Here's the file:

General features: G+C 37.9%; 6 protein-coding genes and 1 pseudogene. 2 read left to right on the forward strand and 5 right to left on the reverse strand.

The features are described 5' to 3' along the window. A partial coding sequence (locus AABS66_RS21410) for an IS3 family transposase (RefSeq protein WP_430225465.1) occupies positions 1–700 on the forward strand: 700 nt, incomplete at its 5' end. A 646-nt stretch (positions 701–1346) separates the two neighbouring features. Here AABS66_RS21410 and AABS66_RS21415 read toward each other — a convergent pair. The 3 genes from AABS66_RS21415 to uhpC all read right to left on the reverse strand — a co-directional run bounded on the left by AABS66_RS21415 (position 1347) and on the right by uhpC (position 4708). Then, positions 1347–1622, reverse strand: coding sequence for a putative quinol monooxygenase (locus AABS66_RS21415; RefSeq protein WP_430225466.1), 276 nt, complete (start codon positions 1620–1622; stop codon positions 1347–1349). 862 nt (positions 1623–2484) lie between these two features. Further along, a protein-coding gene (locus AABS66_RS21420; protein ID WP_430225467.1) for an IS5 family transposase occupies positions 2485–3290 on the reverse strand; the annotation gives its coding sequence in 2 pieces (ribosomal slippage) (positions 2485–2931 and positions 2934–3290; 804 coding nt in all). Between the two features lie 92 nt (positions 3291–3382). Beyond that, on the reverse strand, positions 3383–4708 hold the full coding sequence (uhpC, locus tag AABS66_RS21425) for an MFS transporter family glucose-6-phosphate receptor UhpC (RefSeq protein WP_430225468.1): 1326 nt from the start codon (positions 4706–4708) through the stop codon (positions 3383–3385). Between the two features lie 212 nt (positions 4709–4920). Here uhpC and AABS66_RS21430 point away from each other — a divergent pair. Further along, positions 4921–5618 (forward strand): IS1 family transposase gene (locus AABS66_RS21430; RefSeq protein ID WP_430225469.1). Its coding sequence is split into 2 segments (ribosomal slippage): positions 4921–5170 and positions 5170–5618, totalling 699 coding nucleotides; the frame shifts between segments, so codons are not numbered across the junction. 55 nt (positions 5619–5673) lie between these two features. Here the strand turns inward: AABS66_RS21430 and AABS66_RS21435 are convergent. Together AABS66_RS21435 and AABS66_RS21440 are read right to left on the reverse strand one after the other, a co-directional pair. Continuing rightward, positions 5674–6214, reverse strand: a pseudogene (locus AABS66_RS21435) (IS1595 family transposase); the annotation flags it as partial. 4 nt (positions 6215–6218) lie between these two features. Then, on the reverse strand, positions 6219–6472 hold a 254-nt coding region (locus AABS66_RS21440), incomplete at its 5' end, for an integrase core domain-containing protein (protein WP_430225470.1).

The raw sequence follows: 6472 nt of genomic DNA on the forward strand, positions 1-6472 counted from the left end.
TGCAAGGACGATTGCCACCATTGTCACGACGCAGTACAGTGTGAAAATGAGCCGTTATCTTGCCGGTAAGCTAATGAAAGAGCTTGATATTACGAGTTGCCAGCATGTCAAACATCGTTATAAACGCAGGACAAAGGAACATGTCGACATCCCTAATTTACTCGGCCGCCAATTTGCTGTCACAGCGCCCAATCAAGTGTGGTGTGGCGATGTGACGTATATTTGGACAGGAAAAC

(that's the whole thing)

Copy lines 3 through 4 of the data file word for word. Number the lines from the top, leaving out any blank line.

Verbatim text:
The raw sequence follows: 6472 nt of genomic DNA on the forward strand, positions 1-6472 counted from the left end.
TGCAAGGACGATTGCCACCATTGTCACGACGCAGTACAGTGTGAAAATGAGCCGTTATCTTGCCGGTAAGCTAATGAAAGAGCTTGATATTACGAGTTGCCAGCATGTCAAACATCGTTATAAACGCAGGACAAAGGAACATGTCGACATCCCTAATTTACTCGGCCGCCAATTTGCTGTCACAGCGCCCAATCAAGTGTGGTGTGGCGATGTGACGTATATTTGGACAGGAAAAC